TALLAHASSEE, Fla. —Today, Governor Ron DeSantis announced he will request a Major Disaster Declaration for Broward County due to the catastrophic impacts of unprecedented flooding in Southeast Florida. If granted by the White House, a Major Disaster Declaration will provide a wide range of federal assistance programs for individuals and public infrastructure damaged by the floods.


On Monday, April 17th Florida Division of Emergency Management (FDEM) Executive Director Kevin Guthrie requested Preliminary Damage Assessment (PDA) teams deploy to Broward County for in-person PDAs. Joint State & Federal Teams have been in the field conducting damage assessments in impacted flood areas since Wednesday, April 19th and are estimated to complete physical assessments this weekend. In less than three days, teams have assessed over 1,300 homes and identified over 1,000 with major damages.


In response to the significant flooding in southeast Florida, Governor Ron DeSantis has also activated the Florida Small Business Emergency Bridge Loan Program, making $5 million available for businesses impacted by flooding in Southeast Florida. Businesses in Broward County, including sole proprietors, are eligible to apply. Florida’s small business owners in need of assistance are encouraged to visit FloridaJobs.org/EBL to apply for the Florida Small Business Emergency Bridge Loan Program.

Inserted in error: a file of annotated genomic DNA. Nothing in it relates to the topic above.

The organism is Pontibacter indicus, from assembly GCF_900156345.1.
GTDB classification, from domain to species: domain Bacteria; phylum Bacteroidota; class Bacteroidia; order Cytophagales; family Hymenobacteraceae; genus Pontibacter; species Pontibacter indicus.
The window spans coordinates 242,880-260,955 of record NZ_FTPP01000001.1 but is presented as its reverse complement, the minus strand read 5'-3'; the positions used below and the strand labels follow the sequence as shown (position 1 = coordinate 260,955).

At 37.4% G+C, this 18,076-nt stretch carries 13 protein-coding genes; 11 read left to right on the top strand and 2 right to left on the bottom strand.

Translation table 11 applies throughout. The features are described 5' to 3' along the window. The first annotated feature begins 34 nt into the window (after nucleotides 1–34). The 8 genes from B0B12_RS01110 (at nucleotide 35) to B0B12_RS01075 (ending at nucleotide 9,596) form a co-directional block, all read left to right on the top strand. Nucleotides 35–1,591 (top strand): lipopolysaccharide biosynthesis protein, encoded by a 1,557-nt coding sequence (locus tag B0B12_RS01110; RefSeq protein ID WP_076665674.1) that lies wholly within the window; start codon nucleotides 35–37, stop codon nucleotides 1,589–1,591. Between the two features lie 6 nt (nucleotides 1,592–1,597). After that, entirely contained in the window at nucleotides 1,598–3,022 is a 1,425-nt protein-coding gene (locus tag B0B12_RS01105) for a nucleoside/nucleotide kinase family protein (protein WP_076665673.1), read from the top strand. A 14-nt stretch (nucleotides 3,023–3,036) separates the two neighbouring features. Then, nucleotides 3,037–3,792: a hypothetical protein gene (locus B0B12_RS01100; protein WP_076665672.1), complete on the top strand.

On April 13, less than 24 hours after flooding began, Governor Ron DeSantis issued Executive Order 23-65 declaring a State of Emergency in Broward County. The State Emergency Response Team (SERT) remains in communication with areas impacted by devastating flooding and continues to deploy state resources and assistance as requested, including 1-million gallons of fuel in response to fuel distribution delays.


On Wednesday, April 12, the National Weather Service in Miami issued a Flash Flood Emergency for the areas of Fort Lauderdale and Hollywood. The heaviest rainfall was observed in Broward County, with 25.91 inches of rain measured at the Fort Lauderdale-Hollywood International Airport. In addition to the extensive flooding, the National Weather Service in Miami confirmed areas of damage were consistent with two EF-0 tornadoes in Broward County. One tornado in Dania Beach produced metal siding and roof damage through a mobile home park, and the second tornado caused tree damage near West Hollywood.



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